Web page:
Per Electronista, electronics maker SanDisk set a record today after the company claimed to have the world’s smallest 128-gigabit (16GB) memory chip. The 19 nanometer, three-bit-per-cell storage has a footprint of about 170mm square (0.26in square), or less than that of a penny. It’s also relatively quick for its capacity and size at 144Mbps (18MB) per second.

Chips built on the newer storage were considered ideal for smartphones, tablets, and solid-state drives for computers. Many such chips can be stacked on top of each other or side-by-side and give more reasonable capacities without having a physically larger device than they do now.

SanDisk has just recently started making 128Gb flash in large quantities on a basic level, although it has yet to say how quickly it expects the shrunken-down design to reach the market. Other companies have 128Gb chips in development, but these have been larger and usually haven’t reached into mainstream devices.

Stay tuned for additional details as they become available.

Hitachi announces 500GB, 7mm, 7,200 RPM Z7K500 notebook hard drive

Posted by:
Date: Wednesday, February 22nd, 2012, 07:22
Category: hard drive, Hardware, News

On Wednesday, Hitachi announced the release of its 500GB Travelstar Z7K500. Per Electronista, the drive is the first to hit a half-terabyte at the slimmer 7mm height while keeping a full 7,200RPM spin speed and just one drive platter. Along with being the first to have both a 6Gbps SATA3 connection and a 32MB buffer, it’s billed as being not just faster than other 7mm drives but faster than many regular 9mm drives as well.

The disk is intended both for thin regular notebooks as well as for ultrabooks. Although not fast enough by itself to match a solid-state drive, including an SSD as a cache theoretically offers a best-of-both-worlds design where the responsiveness of an SSD and the lower prices of a rotating hard drive are combined. It consumes more power, but at 1.8W peak and 0.8W idle is relatively efficient.

Hitachi has had test versions of its newer Z7K500 drives since January and is already expecting mass production for March, with 250GB and 320GB editions already available. It hasn’t named the customers that will be using it, although it conspicuously mentioned that “all major PC OEMs” had already qualified the pre-500GB drives and implied that Apple, Dell, HP, and others were either using or planning to use the new Travelstars.

Final pricing details for the Z7K500 drives also have yet to be announced.

Stay tuned for additional information as it becomes available.

Apple CEO Tim Cook hints at Apple TV opportunities during Goldman Sachs speech

Posted by:
Date: Wednesday, February 15th, 2012, 06:57
Category: Apple TV, Hardware, News

applelogo_silver

Sometimes Apple CEO Tim Cook gets coy and drops hints as to cool new Apple products coming down the road.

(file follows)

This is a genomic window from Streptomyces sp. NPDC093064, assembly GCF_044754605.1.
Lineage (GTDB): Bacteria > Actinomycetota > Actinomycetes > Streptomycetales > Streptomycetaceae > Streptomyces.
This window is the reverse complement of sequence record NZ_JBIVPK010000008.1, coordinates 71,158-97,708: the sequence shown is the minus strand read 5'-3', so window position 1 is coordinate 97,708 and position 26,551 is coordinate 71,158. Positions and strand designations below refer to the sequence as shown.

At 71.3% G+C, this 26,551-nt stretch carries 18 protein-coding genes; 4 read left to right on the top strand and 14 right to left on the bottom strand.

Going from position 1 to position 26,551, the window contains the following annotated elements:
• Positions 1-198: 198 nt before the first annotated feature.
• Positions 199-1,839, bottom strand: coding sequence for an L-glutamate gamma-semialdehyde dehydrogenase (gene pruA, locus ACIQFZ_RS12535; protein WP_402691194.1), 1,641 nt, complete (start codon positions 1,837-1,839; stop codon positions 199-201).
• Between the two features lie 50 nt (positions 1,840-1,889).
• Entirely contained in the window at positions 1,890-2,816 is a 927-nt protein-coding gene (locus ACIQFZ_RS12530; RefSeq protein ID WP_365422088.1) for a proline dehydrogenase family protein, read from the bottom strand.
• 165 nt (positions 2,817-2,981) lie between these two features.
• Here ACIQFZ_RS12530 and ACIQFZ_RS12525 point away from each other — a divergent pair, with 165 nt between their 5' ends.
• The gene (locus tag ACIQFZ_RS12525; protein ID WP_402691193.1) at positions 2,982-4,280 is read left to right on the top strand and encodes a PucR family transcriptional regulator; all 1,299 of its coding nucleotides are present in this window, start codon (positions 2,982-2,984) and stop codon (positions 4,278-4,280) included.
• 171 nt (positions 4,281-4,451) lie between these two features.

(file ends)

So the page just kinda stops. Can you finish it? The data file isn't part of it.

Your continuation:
And that’s generally a good thing.

Per iLounge, Apple CEO Tim Cook made several comments relating to the Apple TV during a speaking engagement at the Goldman Sachs Technology and Internet Conference, suggesting the company sees a larger market opportunity than is being taken advantage of by the current device. Referring to the company’s past strategies, Cook said that Apple typically doesn’t do hobby projects, but suggested that it created Apple TV because it believed that there was something there, and that exploring the potential of a living room product would be useful. The result has been an increasingly popular device that he recommended people should go out and buy right now. However, Cook noted that if Apple “kept on pulling the string”, it would eventually get from the small hobby business of Apple TV to a bigger market opportunity.

Such a suggestion points towards Apple creating a more stand-alone device than a tethered solution such as the current Apple TV units.

Stay tuned for additional details as they become available.

Rumor: Apple to go with NVIDIA’s Kepler hardware for next-gen Mac Pro computers

Posted by:
Date: Tuesday, February 14th, 2012, 12:25
Category: Hardware, Mac Pro, News

You may love your Apple notebook or iOS device, but at the end of the day, it’s the Mac Pro that gets the most number-crunching done.

Per MIC Gadget, Apple’s long-rumored Mac Pro update could signal a return to NVIDIA for graphics based on claims about production progress on Tuesday. The company had reportedly been soured based on is experience with drivers and hardware failures. Instead, it would use NVIDIA’s Kepler hardware, although which exact parts weren’t mentioned.

Apart from possibly better behavior, the graphics switch might also be to improve overall speed for creative pros. Adobe’s Creative Suite still primarily depends on NVIDIA’s CUDA general-purpose computing rather than OpenCL.

Kepler is expected to be about three times more efficient in performance than NVIDIA’s existing technology and may help it leapfrog AMD’s Radeon HD 7000 series.

The same tip had Apple just getting test samples of Ivy Bridge-based Xeon processors. The 22-nanometer chips have reportedly overcome overheating issues and are in high-enough production volumes. Apple would be using eight-core chips with 20MB cache, according to the tip, supporting its own early, inadvertent slip of 16-core Mac Pros that would use two processors.

The finished hardware, if accurate, might not ship until later into the summer, or about two years after the last update. Apple is known to have skipped a 2011 update after Intel’s Xeon E5 missed the market for all but a handful of specially-picked customers.

Stay tuned for additional details as they become available.

Apple pulls plug on white MacBook notebook, product reaches “End of Life” status